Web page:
LIVE FUTURES REPORT 15/08: LME base metals complex plummets amid heightened risk-off sentiment; zinc, lead fall 6%

The price of base metals on the London Metal Exchange plummeted at the close of trading on Wednesday August 15, largely affected by sharp risk-off sentiment amid volatile currency flows.

Falling furthest, zinc prices have dipped more than 6%, closing at their lowest point since October 2016 and down more than 30% since the start of the year, when prices were at $3,316 per tonne on January 2.

Volumes traded for zinc are nearing the 2018 high of 24,100 lots, registering 21,822 lots by the close.

Today’s collapse in the base metals complex means all base metals, bar aluminium, are now sitting at their lowest levels this year; many have had the sharp gains made in the late 2017 ‘Trump Bump’ wiped out.  

Equally, lead’s three-month price is down 6% and hit a low of $1,919 per tonne, its lowest point since September 2016 and falling 25% in the year to date. 

Elsewhere, copper’s freefall from the $6,000-per-tonne mark has led to the red metal hitting its lowest point since June 2017.

“The dollar is high but technical levels got wiped out, quickly and fast. Every metal is lower than it was at the start of the year. Copper’s bull market is gone and people expected it to last for longer. Look at the volumes across copper and zinc today – they are huge and people are making a profit,” a trader told Metal Bulletin. 

Falling below $13,000 per tonne, the three-month nickel price has reached its lowest level since February this year, while tin prices closed at levels unseen since August 2016, marking the biggest daily drop since August 2015.

Tin’s cash/three-month spread has now moved into a contango of $10 per tonne, the first time the metal has been in contango since April 2017.

“We just think it’s a risk off move. Currencies have been hit and its net dollar outflow from non-US countries cashing in and taking the dollars and putting them back into the US. Copper bounced off a longer-term trend, close to the 200 DMA, so there is some technical fuel to that fire,” a second trader told Metal Bulletin

Yet beyond volatile currencies, broad macroeconomic pressure has begun to mount, with drops in Asian equities forming a key component of the collective dive. 

“For the past six months everybody forgot about what’s happening in China. If you simply look at the Shanghai composite it’s been dropping steadily and has lost about 20-24% since the beginning of the year,” Metal Bulletin analyst Andy Farida said. 

Exacerbating the dips, uncertainty regarding negotiations at BHP’s Escondida mine in Chile have worsened the outlook for copper, yet with prices persistently edging lower, some market participants are indicating that if prices drop too much this could further hinder production.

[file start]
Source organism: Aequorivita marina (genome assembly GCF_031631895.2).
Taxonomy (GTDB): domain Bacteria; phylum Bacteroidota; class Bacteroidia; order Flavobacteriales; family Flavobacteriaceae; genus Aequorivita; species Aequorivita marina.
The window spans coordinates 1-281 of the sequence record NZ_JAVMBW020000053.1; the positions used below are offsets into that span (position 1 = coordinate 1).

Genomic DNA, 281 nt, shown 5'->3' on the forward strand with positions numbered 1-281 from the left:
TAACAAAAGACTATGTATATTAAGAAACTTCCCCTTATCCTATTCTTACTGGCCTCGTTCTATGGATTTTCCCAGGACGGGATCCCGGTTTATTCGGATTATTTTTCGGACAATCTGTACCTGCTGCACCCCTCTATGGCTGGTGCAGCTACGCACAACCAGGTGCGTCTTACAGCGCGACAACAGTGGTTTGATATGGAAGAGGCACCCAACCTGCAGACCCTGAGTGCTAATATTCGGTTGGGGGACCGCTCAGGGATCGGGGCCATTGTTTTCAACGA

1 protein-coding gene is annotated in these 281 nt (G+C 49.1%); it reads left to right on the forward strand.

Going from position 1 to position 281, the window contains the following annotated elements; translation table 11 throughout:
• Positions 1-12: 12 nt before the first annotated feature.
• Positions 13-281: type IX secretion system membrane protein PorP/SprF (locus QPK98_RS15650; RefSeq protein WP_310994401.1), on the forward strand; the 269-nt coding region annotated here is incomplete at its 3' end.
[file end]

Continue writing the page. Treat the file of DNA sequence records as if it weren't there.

“There is a heightened risk-off sentiment coming from emerging markets at the moment. What hasn’t helped, is that in copper, it is looking more and more likely that the union and mine will come to an agreement, and the market is reacting,” Warren Patterson, commodities strategist at ING told Metal Bulletin.

“It’s a case of would you catch a falling knife. There is no incentive for mining at these levels. The fundamental view is that these levels are harder to justify, and so the long-term picture is that things could take a constructive turn,” he added.

Base metals hit record lows

  • The three-month copper price closed at $5,801 per tonne, a $243.50 fall from Tuesday’s close. Stocks climbed a net 2,750 tonnes to 257,625 tonnes. 
  • Aluminium’s three-month price fell $45 to $2,025 per tonne. Inventories fell 4,650 tonnes to 1,131,275 tonnes, with 30,100 tonnes rewarranted in Busan and 5,200 tonnes freshly canceled in Rotterdam.   
  • Nickel’s three-month price ended $575 lower at $12,850 per tonne. Inventories were down 384 tonnes at 248,328 total tonnes, with 60 tonnes rewarranted in Singapore. 
  • The three-month zinc price fell $154 to $2,300 per tonne. Stocks fell 2,925 tonnes to 253,250 tonnes.
  • Lead’s three-month price closed at $1,927 per tonne, down $147 from Tuesday’s closing price. Inventories were up 3,250 tonnes at 125,425 total tonnes. 
  • The three-month tin price fell $615 to $18,405 per tonne, while stock levels were stable at 2,815 total tonnes. 

Currency moves and data releases

  • The dollar index was up 0.08% at 96.73.
  • In other commodities, Brent crude oil was down 1.49% at $70.66 per barrel. 
  • In a busy data day, US retail sales were up 0.5%, productivity was up 2.9% and unit labor costs were down 0.9%. Business inventories ticked up 0.1%, while capacity utilization rates stood at 78.1%.

Alice Mason and Archie Hunter contributed to this report.